In 1955, Rosa Parks refused to sit at the back of a bus in Birmingham, Alabama. In 1957, the National Guard had to escort nine black schoolchildren past racist protestors in Little Rock, Arkansas. In March 1960, 60 black anti-apartheid protestors were shot dead in Sharpeville, South Africa.

In August 1963, 200,000 civil rights supporters gathered in Washington to hear Martin Luther King proclaim “I have a dream,” and Bob Dylan unveil “Only a pawn in their game,” highlighting the manipulation of the white poor by racist politicians. 

Increasingly alert to events in the wider world, Derry noted the US, South African and other struggles for justice. Some pondered the possibility of these as models for action to remedy local grievance.

And in the county Tyrone in the town of Dungannon in 1963, housing protestors gathered outside a council meeting carrying placards: “If Our Religion Is Against Us Ship Us To Little Rock.” The demonstration led to the formation of the Campaign for Social Justice, the north’s first civil rights organisation.

“We Shall Overcome” became the anthem of the civil rights movement in Ireland.

  • University for Derry campaign in Guildhall Square, 1965.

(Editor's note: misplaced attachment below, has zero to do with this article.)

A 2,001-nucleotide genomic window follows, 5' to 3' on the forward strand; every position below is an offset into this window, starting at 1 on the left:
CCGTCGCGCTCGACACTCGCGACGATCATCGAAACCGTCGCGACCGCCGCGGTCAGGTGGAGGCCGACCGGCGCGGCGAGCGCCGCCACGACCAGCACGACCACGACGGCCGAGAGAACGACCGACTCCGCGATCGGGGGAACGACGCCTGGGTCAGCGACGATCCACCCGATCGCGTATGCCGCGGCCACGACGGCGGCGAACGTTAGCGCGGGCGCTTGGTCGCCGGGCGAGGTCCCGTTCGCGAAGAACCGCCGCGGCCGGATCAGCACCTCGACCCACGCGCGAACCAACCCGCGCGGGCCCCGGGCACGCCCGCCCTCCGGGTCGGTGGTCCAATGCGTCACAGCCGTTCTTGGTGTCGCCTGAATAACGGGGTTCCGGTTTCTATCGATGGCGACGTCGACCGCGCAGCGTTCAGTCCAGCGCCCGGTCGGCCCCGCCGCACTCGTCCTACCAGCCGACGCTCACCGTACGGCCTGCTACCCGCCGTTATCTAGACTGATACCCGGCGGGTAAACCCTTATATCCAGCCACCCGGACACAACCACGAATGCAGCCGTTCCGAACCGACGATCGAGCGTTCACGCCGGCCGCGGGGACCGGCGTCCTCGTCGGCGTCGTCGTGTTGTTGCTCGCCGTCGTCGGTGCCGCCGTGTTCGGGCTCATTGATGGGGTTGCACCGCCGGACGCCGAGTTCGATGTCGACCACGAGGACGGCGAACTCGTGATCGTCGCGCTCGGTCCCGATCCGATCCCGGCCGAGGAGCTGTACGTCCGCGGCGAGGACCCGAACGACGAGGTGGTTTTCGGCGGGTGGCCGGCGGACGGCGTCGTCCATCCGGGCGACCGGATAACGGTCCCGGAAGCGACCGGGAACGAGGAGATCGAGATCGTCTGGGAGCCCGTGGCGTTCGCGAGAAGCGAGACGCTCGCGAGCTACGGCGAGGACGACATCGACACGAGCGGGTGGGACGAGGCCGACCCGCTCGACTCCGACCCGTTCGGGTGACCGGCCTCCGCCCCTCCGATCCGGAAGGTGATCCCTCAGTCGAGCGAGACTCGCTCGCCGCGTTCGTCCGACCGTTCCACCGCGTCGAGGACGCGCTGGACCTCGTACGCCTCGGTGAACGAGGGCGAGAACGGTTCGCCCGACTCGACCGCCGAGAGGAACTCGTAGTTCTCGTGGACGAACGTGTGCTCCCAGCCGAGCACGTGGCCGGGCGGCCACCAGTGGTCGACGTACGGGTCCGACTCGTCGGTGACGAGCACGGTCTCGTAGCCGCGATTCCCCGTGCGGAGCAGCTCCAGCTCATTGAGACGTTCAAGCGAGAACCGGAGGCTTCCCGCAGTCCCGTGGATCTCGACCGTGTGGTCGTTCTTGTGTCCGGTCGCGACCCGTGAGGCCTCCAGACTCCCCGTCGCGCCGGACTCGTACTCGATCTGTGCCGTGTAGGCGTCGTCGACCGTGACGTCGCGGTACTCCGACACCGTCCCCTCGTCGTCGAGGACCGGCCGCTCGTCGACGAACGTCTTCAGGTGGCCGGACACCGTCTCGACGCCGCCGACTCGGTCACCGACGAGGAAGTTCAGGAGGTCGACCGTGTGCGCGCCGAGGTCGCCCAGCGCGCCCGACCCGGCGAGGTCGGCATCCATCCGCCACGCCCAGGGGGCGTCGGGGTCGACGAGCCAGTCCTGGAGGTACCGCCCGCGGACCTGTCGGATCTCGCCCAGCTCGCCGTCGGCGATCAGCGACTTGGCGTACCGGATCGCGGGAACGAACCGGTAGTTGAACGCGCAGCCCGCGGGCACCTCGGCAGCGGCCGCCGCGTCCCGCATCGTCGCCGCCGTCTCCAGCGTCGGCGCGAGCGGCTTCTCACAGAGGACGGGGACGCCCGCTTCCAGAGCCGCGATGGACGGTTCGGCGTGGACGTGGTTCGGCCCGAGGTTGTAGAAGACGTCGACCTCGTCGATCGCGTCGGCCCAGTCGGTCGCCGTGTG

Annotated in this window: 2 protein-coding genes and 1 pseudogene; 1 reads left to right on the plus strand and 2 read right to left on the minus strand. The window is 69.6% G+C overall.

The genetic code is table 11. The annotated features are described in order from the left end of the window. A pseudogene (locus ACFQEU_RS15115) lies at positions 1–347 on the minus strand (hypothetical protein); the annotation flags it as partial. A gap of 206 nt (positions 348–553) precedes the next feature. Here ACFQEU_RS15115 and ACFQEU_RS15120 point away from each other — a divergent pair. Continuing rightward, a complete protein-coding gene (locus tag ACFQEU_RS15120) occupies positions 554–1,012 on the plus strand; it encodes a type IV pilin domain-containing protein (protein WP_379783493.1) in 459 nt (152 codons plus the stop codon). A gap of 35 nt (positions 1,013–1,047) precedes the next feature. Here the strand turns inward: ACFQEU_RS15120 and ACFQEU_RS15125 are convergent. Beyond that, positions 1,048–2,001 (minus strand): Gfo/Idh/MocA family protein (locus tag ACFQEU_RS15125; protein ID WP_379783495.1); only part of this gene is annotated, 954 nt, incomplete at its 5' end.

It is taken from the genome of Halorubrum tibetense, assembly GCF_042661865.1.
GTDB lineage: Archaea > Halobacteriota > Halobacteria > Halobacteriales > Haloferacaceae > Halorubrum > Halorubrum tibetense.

O'Neill's "New Era"

    In 1963, the ‘liberal’ Terence O’Neill replaced traditionalist Lord Brookeborough as the north’s Unionist Prime Minister. De Valera’s successor, the pragmatic Sean Lemass, became the first Taoiseach to visit Stormont. The talk was of a new era and fairness for all.

  • DHAC protest outside the courthouse in Bishop Street

    DUAC and DHAC

    The 1967 BSR closure prompted the formation by local trade unionists of the Derry Unemployed Action Committee (DUAC). Pickets, rallies and protests were organised. The Derry Housing Action Committee (DHAC) followed.


  • Police arrest civil rights marcher in Duke Street, 5 October 1968

    Duke Street

    Alarmed by the rising spirit of political radicalism, Derry’s Catholic bishop, Dr. Neil Farren, warned young Catholics in an Easter 1968 pastoral letter, “not to be led by the mob.” 

  • A few hundred marched in October, ten thousand in November.

    Aftermath of Duke Street

    The police assault on the march splashed the truth of unionist rule onto television screens across the world.